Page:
Part/Full Time: Full time

    Salary: Commensurate with experience

    Benefits: medical and dental insurance, free parking, long-term disability and life insurance, retirement, and generous PTO.

    How to apply: Email resume and letter of interest to michael@vakids.org. No phone calls please.

     

     

  10. FAMIS: A Success Story That’s in Jeopardy

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    ***UPDATE*** 1/6/15    Sign on letter for organizations supporting extension of funding for FAMIS

    FAMIS, the public health insurance program for low-income families, along with Medicaid, has helped reduce the number of uninsured children in Virginia by 24% from 2008 to 2013. Comprehensive, child-centered benefits and affordable cost-sharing with families make FAMIS an effective means of ensuring that children in low-income, working families grow up getting the preventive and primary health care they need to thrive. Both Republicans and Democrats have championed this public health success for kids in Virginia.

    Without action by Congress, however, funding for the entire Children’s Health Insurance Program (which we call FAMIS in Virginia), will expire at the end of September 2015. If this happens, it will be left up to each state to take over the entire cost of insuring these children (the federal government currently covers 67% of the cost) or discontinue the program, leaving an estimated 104,000 Virginia children without insurance. It is unlikely Virginia would take over full financing of the program, as the federal assistance is built into the FY15-FY16 state budget, and the Commonwealth already faces a deficit.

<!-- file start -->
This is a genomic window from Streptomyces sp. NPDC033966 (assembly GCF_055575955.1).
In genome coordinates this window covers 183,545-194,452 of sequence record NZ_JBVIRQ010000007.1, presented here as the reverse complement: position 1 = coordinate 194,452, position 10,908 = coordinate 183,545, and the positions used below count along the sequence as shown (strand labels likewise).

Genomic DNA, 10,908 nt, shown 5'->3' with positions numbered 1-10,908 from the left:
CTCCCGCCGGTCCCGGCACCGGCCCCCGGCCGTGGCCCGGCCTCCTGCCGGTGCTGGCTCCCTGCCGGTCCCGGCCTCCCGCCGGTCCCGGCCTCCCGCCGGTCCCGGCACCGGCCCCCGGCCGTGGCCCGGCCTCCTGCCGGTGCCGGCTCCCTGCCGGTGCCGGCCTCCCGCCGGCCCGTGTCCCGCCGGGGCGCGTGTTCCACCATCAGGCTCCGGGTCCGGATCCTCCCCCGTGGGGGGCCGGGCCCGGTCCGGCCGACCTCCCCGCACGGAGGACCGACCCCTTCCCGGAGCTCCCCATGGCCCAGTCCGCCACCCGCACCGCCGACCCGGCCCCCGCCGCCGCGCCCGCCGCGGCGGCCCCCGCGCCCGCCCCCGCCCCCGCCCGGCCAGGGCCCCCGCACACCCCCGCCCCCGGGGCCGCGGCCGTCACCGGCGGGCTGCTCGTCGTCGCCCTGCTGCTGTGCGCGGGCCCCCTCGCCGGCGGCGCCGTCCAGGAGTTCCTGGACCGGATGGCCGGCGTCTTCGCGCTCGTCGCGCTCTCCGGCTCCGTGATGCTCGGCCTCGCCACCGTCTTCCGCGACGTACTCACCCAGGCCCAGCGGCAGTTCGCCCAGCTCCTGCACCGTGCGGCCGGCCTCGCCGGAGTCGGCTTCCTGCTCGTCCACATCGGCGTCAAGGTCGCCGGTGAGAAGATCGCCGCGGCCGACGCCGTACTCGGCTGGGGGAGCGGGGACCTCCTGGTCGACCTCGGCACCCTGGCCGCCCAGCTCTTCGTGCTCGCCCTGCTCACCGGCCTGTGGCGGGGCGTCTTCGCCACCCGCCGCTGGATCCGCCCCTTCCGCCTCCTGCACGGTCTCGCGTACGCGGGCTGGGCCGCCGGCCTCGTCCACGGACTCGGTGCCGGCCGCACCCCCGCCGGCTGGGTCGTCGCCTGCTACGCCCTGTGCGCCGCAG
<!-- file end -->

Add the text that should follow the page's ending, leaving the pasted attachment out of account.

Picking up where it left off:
Loss of the FAMIS program would essentially double the number of uninsured children in the Commonwealth. According to a new report released today by the Georgetown University Center for Children and Families, “Children’s Coverage at A Crossroads: Progress Slows,” 5.4% of the Commonwealth’s children, or more than 101,000 kids, remain uninsured.

    “Without a renewed commitment to children’s health coverage, we are concerned that the progress we’ve made for children will stall,” said Joan Alker, executive director of the Georgetown University Center for Children and Families. You can listen to a Virginia News Connection story about the report here.

    In Virginia, Gov. Terry McAuliffe has already taken action to increase outreach efforts to low-income families throughout the state. As part of his September 2014 Healthy Virginia report, Gov. McAuliffe announced additional funding to reach families who may be eligible for FAMIS but are not aware of the program, or who need help applying. According to the Department of Medical Assistance Services, this outreach has already begun in Southwest Virginia, an important area to target since 22% of the uninsured kids in Virginia live in rural areas.

    Child advocates must focus on educating Congress about the importance of refunding CHIP before the program expires. This will ensure that Virginia’s low-income working families do not lose the comprehensive health coverage they now have for their children. Voices is partnering with the Virginia Oral Health Coalition, the Virginia Poverty Law Center, The Commonwealth InstituteVirginia Organizing, and many others to advocate on this issue. Stay tuned for details on how you can take action!

    Would your organization like to join the coalition? Contact Ashley Everette at ashley@vakids.org.